Strongbow was born Joseph Luke Scarpa in Philadelphia and, according to The New York Times, was either 79 or 83 when he died earlier this year. Chief Jay earned his greatest victories in the ring as a tag-team champion, sometimes teaming up with his "brother" Jules Strongbow (a.k.a. Frank Hill). The Strongbow warriors even defeated Misters Fuji (a Hawaiian impersonating a Japanese) and Saito for the championship belt.

As it stands, it's far from clear that Elizabeth Warren's weak claim to native American status will have much of an effect on a tight race. One poll in June found that 70 percent of voters said it wouldn't affect their choice. More recent surveys suggest that the story has had a significant impact on her chances.

Given the oddness of the story and the unflattering light it casts on Warren, it seems unlikely that it will fade anytime before the polls close in November.

Nick Gillespie is the editor in chief of Reason.com and Reason.tv and the co-author with Matt Welch of The Declaration of Independents: How Libertarian Politics Can Fix What's Wrong With America, now out in paperback with a new foreword.

NEXT: Public-Private Partnerships in Puerto Rico

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  1. This just in…Kate Moss no longer hot.

    http://cdn.styleblazer.com/wp-…..e-moss.jpg

    1. Say what you will, she will forever be the object of my lust.

      http://www.dailymail.co.uk/fem…..style.html

      1. Fucking wallboard mud, how does it work?

    2. Kate Moss is English. Therefore she’ll always be a “qualified hot”.

  2. Oh wow man that jsut makes a ll kinds of sense dude. I mean like seriously.

    http://www.Big-Anon.tk

  3. Fisher Stevens in Short Circuit was another fake Indian. Also, White Indian.

    1. Let’s not forget the Hekawi tribe on F Troop.

      1. Way to not read the article, Episiarch!

        BTW, Who died and made you hegemon?

        1. RTFA?!? I don’t have time for that. I’m too busy being hegemon!

          Also, the previous hegemon named me as his successor.

  4. Is White Indian on the list?

  5. The Crying Indian on TV was a faker? I honestly had no idea at all. This really ticks me off.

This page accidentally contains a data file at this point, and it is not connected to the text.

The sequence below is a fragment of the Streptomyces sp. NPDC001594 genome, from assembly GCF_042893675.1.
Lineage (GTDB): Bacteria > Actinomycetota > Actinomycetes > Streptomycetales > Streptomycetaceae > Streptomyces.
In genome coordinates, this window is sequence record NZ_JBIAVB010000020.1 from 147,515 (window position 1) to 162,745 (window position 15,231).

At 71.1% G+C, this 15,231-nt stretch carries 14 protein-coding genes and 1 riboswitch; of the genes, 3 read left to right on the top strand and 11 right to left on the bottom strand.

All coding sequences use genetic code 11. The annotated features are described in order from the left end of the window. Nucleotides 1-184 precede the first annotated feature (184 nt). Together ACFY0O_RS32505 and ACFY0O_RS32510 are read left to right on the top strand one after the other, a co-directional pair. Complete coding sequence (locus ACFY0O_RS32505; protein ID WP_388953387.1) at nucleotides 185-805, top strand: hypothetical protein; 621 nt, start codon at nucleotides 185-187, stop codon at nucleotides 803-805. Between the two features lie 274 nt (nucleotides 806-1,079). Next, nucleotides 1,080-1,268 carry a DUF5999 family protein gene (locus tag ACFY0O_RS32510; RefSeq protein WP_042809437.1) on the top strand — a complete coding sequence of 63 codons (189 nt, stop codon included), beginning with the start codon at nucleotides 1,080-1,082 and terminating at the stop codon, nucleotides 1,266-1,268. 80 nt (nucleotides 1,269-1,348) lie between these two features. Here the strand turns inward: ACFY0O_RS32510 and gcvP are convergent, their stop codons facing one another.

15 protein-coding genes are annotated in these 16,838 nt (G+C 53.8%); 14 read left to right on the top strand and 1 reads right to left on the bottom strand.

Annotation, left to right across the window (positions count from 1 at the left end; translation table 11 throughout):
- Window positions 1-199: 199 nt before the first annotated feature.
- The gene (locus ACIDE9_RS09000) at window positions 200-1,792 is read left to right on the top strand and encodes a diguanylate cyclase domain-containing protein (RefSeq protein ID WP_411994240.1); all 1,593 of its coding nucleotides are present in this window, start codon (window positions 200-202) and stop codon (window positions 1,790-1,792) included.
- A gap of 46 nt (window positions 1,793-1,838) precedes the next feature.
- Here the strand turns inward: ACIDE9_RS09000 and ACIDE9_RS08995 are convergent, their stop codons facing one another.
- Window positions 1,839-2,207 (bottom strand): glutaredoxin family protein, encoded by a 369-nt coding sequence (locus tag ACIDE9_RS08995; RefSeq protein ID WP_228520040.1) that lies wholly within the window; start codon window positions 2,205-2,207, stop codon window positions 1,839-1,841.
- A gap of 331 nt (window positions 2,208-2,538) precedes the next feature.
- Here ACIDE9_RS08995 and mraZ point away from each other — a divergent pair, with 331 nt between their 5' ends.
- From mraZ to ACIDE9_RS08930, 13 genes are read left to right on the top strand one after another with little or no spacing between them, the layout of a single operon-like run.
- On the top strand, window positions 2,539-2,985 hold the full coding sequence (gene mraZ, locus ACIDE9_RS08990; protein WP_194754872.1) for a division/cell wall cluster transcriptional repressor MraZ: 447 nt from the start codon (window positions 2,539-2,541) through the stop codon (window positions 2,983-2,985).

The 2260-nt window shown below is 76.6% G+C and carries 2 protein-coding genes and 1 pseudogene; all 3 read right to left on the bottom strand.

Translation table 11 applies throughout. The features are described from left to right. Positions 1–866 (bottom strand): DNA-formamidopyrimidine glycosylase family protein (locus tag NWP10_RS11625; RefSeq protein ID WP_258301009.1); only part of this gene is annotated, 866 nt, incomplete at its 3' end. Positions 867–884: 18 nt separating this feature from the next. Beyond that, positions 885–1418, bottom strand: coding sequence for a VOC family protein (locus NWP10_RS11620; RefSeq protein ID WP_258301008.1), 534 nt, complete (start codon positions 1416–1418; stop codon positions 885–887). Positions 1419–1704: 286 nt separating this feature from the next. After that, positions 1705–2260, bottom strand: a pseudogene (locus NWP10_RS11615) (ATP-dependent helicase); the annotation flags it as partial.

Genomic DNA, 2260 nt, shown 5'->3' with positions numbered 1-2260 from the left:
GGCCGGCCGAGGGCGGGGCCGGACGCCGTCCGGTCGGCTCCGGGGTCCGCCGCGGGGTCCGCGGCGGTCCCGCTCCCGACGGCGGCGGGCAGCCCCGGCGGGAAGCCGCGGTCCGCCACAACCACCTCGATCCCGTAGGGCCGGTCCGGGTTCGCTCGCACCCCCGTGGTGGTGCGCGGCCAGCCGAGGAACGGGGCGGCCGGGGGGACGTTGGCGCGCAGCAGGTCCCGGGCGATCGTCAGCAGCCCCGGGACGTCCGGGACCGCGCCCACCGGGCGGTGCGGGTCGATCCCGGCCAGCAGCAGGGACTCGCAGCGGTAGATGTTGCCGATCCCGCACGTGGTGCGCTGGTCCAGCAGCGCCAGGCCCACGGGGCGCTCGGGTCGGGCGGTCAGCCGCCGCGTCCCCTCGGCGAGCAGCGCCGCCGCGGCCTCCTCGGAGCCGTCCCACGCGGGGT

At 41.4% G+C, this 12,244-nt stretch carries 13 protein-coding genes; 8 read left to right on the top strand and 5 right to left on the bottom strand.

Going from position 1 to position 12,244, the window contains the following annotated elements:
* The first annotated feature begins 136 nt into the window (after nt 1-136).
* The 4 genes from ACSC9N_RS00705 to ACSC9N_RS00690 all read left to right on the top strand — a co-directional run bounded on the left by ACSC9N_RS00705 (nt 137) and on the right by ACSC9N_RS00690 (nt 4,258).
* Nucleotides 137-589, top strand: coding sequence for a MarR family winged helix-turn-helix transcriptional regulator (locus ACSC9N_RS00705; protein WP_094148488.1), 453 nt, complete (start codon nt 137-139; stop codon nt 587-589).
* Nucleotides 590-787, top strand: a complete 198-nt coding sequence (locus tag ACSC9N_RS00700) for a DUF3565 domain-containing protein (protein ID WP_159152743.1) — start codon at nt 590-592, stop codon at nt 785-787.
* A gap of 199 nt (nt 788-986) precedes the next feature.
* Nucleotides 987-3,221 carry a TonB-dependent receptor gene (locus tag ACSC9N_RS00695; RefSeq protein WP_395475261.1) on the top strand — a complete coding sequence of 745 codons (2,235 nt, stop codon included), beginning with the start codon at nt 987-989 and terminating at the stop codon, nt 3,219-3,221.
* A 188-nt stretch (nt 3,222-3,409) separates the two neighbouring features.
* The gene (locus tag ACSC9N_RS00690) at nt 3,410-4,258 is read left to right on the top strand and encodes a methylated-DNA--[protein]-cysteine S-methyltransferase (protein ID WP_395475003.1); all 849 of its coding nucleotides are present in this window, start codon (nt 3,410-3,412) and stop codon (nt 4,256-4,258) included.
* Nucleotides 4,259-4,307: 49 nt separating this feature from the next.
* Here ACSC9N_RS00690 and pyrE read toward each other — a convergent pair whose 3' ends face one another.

1. Meh. Indian/ Italian, they both start with I, so what’s the big deal?

      Also, +10 internets to Putin Picks on Little Girls.

      1. Yeah, what’s up with I-talians playing Redskins and Jooos playing Wops? I’ll never get over the fact Fonzie wasn’t really Italian.

        Aiiieee!

  6. Hey how about that LIBOR scandal, though, eh?

    ….

    No?

    Nothing?

    1. Start your own blog, asshole.

      1. sure, handsome – right after you finish sucking that bag of dicks.

        there’s a smart fellow.

    2. What about it? The fact that Elizabeth Warren is trying to use it to gain power and funnel even more money to her cronies?

  7. tonto was also fake kimosabi…but not his horse

    1. Sorry, but you’re wrong. It was two cats in a horse costume.

  8. Oh, for the love of all that is decent and merciful, could you PLEASE STOP POSTING PHOTOS OF ELIZABETH WARREN THAT DON’T HAVE HER TACKY ASS OUTFITS CROPPED OUT??? The image of her grinning mug sporting that Bukakke necklace a while back was torture enough.

  9. Scott Brown should make a point that she’s free to call herself whatever she wants now that the Supreme Court has ruled the Stolen Valor Act unconstitutional.

    Ridicule is in order here. On a grand scale.

    1. You want Brown to make himself look like an idiot?

  10. Does anyone else remember how the Hekawi tribe got its name ?

    They were lost, and when they came over the mountain, they said to the people living there, “Where the heck are we.” Get it ? it sounds like they said, We’re the Hekawi.

    Why do I remember sh*t like that ?

    1. Because you’re awesome!

    2. It’s also an older joke but on non-tv versions it’s Fukawi.

  11. I can’t believe Billy Jack didn’t make the list.

  12. What about Shirley MacLaine as Princess Aouda in Around The World In 80 Days?

    Sorry, Nick, but you’ve got to specify if you mean feather indians only or if dot indians count as well.

    1. feather or dot….that’s racist.
      I believe the politically correct terms are casino or quiky-mart.

  13. Ward Churchill: possibly part Native American, but 100% asshole.

    1. [citation required]*

      *for the Native American part only.

    2. Wait, 100? That’s all the percents there is!

  14. The Education of Little Tree, young boy learns life lessons from his Cherokee grandparents. And grows up to be in the Klan. And has no AmerIndian blood at all.

    Bonus: He also wrote The Outlaw Josie Wales.